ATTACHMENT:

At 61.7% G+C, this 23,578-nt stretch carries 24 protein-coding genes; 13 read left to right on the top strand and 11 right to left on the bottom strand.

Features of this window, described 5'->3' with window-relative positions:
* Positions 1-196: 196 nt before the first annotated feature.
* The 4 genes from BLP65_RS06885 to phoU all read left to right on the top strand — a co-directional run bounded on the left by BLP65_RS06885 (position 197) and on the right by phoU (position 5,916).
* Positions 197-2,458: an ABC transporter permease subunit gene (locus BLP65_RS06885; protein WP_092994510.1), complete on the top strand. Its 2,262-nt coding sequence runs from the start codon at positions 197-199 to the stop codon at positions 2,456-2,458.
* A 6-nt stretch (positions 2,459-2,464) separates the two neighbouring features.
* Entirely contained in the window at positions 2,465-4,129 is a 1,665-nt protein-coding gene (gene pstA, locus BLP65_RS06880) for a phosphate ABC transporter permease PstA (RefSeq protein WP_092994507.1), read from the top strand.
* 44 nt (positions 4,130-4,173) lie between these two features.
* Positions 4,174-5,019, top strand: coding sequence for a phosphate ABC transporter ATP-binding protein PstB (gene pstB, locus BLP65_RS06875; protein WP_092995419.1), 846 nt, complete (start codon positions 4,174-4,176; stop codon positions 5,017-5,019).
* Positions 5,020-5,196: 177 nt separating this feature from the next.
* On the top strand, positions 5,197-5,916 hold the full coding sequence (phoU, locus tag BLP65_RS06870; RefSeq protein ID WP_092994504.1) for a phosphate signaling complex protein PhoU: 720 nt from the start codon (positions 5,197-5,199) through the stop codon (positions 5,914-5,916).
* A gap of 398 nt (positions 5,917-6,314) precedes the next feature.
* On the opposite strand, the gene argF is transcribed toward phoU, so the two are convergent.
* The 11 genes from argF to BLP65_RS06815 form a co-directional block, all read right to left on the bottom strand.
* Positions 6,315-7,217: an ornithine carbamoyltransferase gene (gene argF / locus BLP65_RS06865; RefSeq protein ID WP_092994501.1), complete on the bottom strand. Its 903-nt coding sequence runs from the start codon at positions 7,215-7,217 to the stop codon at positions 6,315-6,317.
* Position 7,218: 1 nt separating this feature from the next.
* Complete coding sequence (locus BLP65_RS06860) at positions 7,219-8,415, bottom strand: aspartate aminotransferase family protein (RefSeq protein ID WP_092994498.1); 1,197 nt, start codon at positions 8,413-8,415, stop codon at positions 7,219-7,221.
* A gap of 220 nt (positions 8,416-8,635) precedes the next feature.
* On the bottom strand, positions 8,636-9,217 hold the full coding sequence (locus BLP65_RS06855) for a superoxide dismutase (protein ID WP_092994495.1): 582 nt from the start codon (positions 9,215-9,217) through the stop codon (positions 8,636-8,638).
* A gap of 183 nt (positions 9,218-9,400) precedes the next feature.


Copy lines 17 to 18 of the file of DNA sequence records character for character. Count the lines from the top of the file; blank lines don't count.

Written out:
* Complete coding sequence (locus BLP65_RS06860) at positions 7,219-8,415, bottom strand: aspartate aminotransferase family protein (RefSeq protein ID WP_092994498.1); 1,197 nt, start codon at positions 8,413-8,415, stop codon at positions 7,219-7,221.
* A gap of 220 nt (positions 8,416-8,635) precedes the next feature.